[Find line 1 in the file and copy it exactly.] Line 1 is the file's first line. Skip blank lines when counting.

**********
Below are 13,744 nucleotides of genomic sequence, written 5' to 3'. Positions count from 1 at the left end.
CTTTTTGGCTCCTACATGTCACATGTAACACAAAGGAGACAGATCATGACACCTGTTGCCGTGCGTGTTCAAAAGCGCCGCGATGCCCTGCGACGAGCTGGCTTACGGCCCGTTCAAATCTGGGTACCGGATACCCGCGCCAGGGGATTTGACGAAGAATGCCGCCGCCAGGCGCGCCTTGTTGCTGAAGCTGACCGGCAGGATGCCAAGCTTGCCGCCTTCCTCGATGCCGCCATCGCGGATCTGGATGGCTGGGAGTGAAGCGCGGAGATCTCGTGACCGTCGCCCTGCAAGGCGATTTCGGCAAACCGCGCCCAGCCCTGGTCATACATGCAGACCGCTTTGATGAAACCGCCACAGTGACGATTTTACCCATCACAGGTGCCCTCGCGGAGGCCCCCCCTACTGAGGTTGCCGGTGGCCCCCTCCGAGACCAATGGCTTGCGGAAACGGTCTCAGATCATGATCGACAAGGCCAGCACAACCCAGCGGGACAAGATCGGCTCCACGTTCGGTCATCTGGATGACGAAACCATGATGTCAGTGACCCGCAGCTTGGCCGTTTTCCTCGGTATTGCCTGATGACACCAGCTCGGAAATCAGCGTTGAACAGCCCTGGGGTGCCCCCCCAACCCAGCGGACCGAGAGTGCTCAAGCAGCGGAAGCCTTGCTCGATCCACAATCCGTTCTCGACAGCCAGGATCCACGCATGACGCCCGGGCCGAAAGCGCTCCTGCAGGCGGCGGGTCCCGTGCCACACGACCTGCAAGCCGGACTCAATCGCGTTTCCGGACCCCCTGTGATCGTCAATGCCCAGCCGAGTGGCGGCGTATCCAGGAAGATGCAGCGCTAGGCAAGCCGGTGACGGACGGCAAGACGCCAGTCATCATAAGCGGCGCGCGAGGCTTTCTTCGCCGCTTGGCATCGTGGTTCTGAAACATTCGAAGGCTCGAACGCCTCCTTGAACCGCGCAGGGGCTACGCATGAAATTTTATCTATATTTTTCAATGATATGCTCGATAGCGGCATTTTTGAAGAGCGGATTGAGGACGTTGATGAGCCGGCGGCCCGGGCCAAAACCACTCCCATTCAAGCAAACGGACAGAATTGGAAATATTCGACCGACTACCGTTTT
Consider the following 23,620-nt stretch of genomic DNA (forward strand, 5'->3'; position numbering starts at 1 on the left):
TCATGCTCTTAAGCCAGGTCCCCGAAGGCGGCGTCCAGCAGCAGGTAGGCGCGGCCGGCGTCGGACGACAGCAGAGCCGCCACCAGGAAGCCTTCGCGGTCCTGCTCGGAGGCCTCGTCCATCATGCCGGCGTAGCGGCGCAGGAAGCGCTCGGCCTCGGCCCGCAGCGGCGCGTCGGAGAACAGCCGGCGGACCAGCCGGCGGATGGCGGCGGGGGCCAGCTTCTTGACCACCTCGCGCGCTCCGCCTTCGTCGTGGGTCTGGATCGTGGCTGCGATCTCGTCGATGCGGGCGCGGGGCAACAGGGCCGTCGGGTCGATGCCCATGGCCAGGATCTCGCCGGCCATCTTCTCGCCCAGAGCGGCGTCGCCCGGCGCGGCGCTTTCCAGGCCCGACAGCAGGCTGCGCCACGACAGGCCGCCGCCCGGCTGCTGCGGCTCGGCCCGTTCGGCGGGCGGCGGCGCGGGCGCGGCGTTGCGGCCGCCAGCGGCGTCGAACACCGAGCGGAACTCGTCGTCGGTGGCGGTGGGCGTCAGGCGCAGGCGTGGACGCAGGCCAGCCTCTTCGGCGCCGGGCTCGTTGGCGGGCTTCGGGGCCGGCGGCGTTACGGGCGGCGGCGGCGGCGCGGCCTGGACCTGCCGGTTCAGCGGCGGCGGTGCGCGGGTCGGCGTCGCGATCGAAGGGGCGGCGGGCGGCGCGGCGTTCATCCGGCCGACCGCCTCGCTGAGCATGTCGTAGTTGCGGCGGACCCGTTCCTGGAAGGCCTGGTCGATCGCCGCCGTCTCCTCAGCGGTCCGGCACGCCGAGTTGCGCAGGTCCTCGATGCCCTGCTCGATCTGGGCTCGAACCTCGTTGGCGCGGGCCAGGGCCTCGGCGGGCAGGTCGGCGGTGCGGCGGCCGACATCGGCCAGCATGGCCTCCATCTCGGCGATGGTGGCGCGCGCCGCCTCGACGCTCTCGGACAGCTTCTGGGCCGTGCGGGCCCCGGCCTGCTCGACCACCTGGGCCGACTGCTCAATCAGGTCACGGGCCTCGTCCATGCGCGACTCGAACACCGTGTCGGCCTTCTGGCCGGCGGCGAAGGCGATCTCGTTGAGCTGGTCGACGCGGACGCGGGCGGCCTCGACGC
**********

Below are 13,744 nucleotides of genomic sequence, written 5' to 3'. Positions count from 1 at the left end.